Tapering without Tapering

This past weekend the US indoor championships took place at in Albuquerque and weight throwers A.G. Kruger and Amber Campbell defended their titles from 2011. While Campbell threw a personal best to place second in the Visa Championship Series, very few athletes actually performed at their best. Of the 18 competitors in the men’s and women’s weight throw, just 16% threw a personal best and only 27% registered a season’s best. The throwers underperformed compared to nearly every event group in an event where altitude should be to our advantage. For comparison, nearly half of the women’s jumpers registered a season’s or personal best.

Obviously every athlete tries to throw their best at a championship meet, especially when it represents perhaps the only chance for hammer throwers to earn prize money indoors. Since the indoor world championship does not have the weight throw, there is no other meet for post-collegiate throwers to focus on unless they skip indoors entirely and aim towards the Olympic Trials. It’s also obvious that not every thrower is at their best at any championship meet. This can be due to a lack of proper physical preparation (e.g. “peaking”), mental perpetration (e.g. nervousness), injury, poor technique, difficulty in traveling, or less than ideal meet conditions (e.g. a slow ring or early start time). But I think that a lack of understanding of periodization is often a big culprit.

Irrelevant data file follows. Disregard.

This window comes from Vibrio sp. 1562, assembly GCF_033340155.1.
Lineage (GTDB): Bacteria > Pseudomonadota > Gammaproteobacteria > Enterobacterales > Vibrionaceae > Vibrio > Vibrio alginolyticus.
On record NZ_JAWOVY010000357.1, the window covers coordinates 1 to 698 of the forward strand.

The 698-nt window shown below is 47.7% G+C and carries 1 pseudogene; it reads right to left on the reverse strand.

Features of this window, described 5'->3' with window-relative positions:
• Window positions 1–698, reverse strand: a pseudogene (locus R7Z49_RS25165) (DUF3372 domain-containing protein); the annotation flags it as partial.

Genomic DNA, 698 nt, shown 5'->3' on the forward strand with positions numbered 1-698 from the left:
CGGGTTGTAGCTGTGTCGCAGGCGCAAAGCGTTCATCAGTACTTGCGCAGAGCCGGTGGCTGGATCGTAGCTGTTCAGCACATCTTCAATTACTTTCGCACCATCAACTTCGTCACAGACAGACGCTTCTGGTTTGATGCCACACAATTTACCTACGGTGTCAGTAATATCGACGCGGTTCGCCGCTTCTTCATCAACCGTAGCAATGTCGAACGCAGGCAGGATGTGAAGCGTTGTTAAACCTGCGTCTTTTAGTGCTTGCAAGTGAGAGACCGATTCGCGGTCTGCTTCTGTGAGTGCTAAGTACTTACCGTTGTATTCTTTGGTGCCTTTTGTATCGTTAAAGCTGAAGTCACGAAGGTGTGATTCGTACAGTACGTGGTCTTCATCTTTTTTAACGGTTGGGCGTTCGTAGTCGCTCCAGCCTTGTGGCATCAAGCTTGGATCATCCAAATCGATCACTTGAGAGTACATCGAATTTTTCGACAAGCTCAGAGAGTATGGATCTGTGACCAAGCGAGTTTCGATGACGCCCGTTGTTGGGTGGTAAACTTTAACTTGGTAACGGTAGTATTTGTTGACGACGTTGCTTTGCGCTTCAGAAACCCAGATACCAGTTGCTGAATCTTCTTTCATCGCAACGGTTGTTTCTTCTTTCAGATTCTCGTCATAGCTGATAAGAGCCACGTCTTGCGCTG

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  1. […] back. To start with we talked about his in-season programming and his three-day rollover method, which I have written about a little before. In the second part of the interview, which will be posted later this week, we then took a step […]

  2. […] In this post from 2012 I discuss Bondarchuk’s approach to tapering, the concept of density, and some of Dan Pfaff‘s comments on the topic. […]

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